In pondering Moses and the rock in Numbers Chapter 20 I turned to Keil & Delitzsch (a commentary) and found that they express in a few words what might take me many words:
He [Moses] then struck the rock twice with the rod, “as if it depended upon human exertion, and not upon the power of God alone,” or as if the promise of God “would not have been fulfilled without all the smiting on his part” (Knobel).
As a young Christian my devotional readings focused on Jesus teaching that He could do nothing of himself, but could do only what the Father within Him was doing. That same teaching planted Galatians 2:20 deep in my soul, “I am crucified with Christ, nevertheless I live, yet not I, but Christ lives in me; and the life I now live in the flesh I live by the faith of the Son of God, who loved me and gave Himself for me.”
As a pastor the great temptation was to “make something happen”. I’m certain I crossed the line more than once, I’m certain I’ve attempted to make things happen. I’m equally as certain that those actions were costly. You see, if Jesus Christ is our Sabbath Rest, if He is our completeness, then (to echo Hebrews Chapter 4) we are to cease from our own works even as God ceased from His works on the seventh day.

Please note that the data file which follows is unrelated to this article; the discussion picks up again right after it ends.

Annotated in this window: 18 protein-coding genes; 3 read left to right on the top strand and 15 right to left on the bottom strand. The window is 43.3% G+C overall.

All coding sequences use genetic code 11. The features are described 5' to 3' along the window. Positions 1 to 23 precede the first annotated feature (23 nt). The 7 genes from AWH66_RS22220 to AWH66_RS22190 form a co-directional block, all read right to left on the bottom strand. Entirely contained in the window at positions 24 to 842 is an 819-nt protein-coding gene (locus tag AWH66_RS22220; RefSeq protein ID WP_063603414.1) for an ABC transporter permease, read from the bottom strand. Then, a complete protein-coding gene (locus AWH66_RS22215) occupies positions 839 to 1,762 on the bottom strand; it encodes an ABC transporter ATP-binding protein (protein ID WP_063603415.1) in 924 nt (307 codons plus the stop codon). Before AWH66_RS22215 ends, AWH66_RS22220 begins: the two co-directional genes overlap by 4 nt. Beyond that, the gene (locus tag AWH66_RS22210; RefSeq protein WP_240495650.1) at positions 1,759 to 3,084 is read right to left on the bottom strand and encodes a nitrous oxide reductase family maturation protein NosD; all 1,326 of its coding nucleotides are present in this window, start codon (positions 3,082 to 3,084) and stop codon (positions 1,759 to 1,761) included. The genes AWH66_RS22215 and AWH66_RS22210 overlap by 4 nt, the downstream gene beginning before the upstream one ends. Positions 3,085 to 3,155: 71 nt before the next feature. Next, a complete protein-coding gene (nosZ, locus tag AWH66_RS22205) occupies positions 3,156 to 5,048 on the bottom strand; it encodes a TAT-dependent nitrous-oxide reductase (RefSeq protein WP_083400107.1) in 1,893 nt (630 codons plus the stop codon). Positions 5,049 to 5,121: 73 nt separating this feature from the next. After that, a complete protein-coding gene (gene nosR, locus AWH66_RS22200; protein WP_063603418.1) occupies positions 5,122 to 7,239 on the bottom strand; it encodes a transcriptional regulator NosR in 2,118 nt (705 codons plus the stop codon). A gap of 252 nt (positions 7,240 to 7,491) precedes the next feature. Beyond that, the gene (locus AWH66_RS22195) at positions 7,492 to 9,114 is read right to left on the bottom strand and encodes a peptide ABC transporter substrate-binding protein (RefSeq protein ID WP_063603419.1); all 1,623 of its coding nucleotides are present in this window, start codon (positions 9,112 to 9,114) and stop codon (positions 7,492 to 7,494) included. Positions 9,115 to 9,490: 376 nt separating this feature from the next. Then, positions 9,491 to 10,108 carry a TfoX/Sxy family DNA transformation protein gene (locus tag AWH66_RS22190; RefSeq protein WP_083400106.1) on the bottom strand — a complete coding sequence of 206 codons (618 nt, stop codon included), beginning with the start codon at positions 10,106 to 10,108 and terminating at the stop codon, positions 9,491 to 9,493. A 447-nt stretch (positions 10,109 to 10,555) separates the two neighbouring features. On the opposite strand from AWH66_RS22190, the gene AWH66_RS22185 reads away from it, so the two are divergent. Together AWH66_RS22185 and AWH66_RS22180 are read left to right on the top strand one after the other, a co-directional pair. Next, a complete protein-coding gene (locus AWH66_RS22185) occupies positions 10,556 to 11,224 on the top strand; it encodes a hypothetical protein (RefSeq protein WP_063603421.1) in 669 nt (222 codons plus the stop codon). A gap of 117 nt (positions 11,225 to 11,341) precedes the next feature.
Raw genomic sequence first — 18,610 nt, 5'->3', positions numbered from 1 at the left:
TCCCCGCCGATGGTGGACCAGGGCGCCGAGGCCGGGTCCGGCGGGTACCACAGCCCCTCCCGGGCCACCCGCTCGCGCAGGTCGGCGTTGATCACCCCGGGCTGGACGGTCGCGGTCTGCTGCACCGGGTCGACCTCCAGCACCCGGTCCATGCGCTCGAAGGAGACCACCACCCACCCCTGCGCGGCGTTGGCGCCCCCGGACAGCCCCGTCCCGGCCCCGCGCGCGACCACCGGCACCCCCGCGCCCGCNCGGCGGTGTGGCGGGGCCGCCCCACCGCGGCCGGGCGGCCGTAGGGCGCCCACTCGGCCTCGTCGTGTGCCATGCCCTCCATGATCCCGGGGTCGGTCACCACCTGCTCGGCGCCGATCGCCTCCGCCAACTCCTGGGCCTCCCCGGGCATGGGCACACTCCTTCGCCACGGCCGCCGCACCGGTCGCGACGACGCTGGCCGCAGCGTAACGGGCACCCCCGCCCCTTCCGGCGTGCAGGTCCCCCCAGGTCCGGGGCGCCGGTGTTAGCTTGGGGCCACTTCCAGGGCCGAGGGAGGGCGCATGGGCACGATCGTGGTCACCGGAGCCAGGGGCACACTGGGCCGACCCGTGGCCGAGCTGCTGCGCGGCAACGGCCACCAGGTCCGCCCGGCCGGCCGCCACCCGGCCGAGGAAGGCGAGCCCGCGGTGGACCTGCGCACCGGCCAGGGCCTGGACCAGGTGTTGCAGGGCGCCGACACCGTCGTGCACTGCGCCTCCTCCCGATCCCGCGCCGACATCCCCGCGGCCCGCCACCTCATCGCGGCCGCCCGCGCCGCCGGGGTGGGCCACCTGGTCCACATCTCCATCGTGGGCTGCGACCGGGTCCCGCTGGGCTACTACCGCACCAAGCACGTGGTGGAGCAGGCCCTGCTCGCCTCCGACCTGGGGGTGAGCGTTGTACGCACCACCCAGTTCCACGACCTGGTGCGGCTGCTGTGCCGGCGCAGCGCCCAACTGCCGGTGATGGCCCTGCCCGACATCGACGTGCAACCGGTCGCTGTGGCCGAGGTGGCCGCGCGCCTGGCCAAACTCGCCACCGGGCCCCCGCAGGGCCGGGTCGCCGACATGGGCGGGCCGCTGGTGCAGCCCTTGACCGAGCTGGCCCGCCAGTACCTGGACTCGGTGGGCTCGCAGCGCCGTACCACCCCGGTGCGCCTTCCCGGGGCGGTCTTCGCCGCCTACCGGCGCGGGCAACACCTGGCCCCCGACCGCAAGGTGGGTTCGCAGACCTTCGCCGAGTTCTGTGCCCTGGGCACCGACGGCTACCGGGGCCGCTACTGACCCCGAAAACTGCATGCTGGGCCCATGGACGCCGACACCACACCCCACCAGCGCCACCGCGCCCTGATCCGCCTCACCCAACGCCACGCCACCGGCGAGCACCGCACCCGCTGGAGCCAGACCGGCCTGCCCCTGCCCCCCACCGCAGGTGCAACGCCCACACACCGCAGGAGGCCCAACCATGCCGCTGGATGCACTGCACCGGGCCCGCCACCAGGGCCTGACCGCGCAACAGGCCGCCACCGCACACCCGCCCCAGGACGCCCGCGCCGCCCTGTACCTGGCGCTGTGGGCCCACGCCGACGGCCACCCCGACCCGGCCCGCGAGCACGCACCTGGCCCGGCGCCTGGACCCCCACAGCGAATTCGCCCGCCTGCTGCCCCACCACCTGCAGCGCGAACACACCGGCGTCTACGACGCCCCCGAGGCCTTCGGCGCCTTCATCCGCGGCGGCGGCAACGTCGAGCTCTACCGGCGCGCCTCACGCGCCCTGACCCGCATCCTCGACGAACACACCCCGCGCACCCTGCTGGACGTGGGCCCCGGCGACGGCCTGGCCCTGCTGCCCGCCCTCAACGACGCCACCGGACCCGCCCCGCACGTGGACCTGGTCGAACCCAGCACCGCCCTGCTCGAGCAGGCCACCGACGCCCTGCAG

The context of Numbers Chapter 20 suggests that Israel had been in the wilderness for many years; for all of those years Moses had obeyed the voice of Yahweh and not taken things into his own hands (yes, there was the frustration exhibited in breaking the Ten Commandments – an interesting comparison with striking the rock) but now, toward the end of the journey, when the prize is so close, Moses takes things into his own hands and does not trust the Word of God. Is this so? Perhaps…perhaps not. Whether Moses trusted God’s Word or not, his anger and frustration usurped obedience. Can we say that anger and frustration overshadowed obedience?
The pressure to make things happen is great in vocational ministry. It is a pressure aided and abetted by a “numbers and success” mentality, by a consumer-driven mentality. I wonder how many of us are barred from Canaan, from the experiential fullness of Christ in this life, and don’t know it?
And the thing is that striking the rock takes so many forms that what looks like striking the rock in one place may not be and that what looks like trust in Christ in another place may be striking the rock – it is a matter of the heart, a matter of restful obedience to Jesus Christ. Only the person with the staff of leadership in his hand may know for sure.